The SIMPLEST way I know is to use a 4 terminal, quality disconnect switch. Break the main battery with the large terminals, and break the ignition circuit with the other two.

If you happen to have an MSD ignition, that is EASY because the "small red" trigger wire is low amperage.

If you do NOT have MSD you should consider using a relay to fight the voltage drop of having the two wires all the way to the rear, and then back to the front, from the second set of contacts
 

crackedback

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The problem as I mentioned in the other thread. If that CD relay in the middle of the schematic fails and locks in the closed (on) position, what is the outcome. JMO, you MUST consider what happens when things fail, are you in a worse, better or same position as if it didn't fail. In this case, you have a loop that the cutoff has no control over.
 
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pishta

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What if you just wire the negative post through the key switch at rear bumper to ground? A battery hot is nothing without a ground path and if you have no ground hooked up at battery post, then it may as well be dead. Too easy?
 

crackedback

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What if you just wire the negative post through the key switch at rear bumper to ground? A battery hot is nothing without a ground path and if you have no ground hooked up at battery post, then it may as well be dead. Too easy?

Not legal. Positive side must be controlled.
 

pishta

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There you go. It was too easy to be legal. 10-4

That's an interesting take on NHRA techs opinion as quite a few devices are controlled by the switched negative path: fuel injectors, some car audio head units (Korean oem inside), heck Anything can be switched ground controlled....'Cept your drag car!
 

67Dart273

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But switching the NEG side will not kill the engine either, --if it runs on with the alternator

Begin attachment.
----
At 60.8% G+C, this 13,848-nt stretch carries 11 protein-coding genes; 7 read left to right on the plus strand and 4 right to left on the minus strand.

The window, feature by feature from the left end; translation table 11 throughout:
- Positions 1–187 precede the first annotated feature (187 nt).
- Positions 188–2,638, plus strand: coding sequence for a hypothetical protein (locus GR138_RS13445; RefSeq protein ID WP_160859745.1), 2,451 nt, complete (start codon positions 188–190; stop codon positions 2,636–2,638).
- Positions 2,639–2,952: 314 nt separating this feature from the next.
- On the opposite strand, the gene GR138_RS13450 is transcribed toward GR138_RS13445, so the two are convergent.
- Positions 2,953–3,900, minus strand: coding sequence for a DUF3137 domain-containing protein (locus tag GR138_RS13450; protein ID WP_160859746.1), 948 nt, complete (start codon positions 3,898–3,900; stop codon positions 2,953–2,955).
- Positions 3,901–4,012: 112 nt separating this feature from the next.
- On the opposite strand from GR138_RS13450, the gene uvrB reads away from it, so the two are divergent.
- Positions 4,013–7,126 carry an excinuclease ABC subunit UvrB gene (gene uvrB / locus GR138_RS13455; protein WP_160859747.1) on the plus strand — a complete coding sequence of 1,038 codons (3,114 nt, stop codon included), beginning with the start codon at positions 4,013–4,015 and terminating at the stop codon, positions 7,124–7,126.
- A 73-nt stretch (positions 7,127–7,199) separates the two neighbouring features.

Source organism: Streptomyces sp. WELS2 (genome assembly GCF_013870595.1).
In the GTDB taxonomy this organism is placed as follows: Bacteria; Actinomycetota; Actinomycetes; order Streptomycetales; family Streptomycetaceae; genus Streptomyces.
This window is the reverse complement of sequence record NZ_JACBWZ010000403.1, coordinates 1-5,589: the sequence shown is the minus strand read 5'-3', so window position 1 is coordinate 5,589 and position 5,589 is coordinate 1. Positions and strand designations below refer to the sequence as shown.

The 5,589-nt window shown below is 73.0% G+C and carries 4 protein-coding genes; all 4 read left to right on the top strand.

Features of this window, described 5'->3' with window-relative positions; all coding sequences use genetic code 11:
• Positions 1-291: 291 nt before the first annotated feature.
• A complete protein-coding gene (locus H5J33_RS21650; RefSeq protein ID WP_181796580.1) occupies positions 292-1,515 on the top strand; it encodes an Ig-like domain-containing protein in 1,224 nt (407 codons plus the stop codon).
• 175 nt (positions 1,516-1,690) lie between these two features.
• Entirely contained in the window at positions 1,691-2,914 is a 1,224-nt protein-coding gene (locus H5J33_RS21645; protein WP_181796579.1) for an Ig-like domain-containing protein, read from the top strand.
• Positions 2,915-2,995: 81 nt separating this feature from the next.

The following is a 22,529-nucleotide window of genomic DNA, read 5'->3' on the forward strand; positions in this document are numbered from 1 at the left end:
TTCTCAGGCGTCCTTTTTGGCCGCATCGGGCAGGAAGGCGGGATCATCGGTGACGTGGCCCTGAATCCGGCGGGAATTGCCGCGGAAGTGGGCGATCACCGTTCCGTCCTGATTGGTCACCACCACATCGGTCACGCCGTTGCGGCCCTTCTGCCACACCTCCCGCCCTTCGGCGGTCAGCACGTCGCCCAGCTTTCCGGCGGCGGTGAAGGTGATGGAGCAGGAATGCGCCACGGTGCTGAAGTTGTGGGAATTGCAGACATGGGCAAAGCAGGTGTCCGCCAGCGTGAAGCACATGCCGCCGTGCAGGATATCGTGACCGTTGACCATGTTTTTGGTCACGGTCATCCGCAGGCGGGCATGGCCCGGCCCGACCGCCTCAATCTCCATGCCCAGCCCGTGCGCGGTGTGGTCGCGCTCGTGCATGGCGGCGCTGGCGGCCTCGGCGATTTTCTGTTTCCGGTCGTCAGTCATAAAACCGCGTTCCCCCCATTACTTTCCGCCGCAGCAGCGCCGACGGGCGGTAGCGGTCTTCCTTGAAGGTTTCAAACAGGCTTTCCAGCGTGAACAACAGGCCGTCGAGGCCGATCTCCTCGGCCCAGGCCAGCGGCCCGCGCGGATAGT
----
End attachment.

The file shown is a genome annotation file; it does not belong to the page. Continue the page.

crackedback

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I wouldn't wire a car in that fashion, that's how I would deal with it. :)

Whether it's a one wire or a fielded alternator, this is how I do it. The field wires will be killed by the cut off switch at the speed of light via the system power wire/ignitions switch being dead.

p8qI1hX.jpg


I know I posted a pic of my battery tray set up in one of these threads. With my set up, if the CD relay locks closed (on), you are no worse off than if you had a direct live wire from battery to alternator. However, the cutoff switch will KILL the car/engine. The charge wire is isolated from the other side of the cut off switch.
 
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SpeedThrills

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@crackedback
A couple questions, if you would.
-I have an alternator w/ field wires. I know I’m using the blue field. How does this fit into your sketch?
-The blue wire to switched 12v, what’s a good source?
upload_2022-5-12_8-11-18.jpeg
I’m going to have a lot of questions. My electrical aptitude isn’t what it could be. When I get this done, I want to do a write up for us electrical dummies.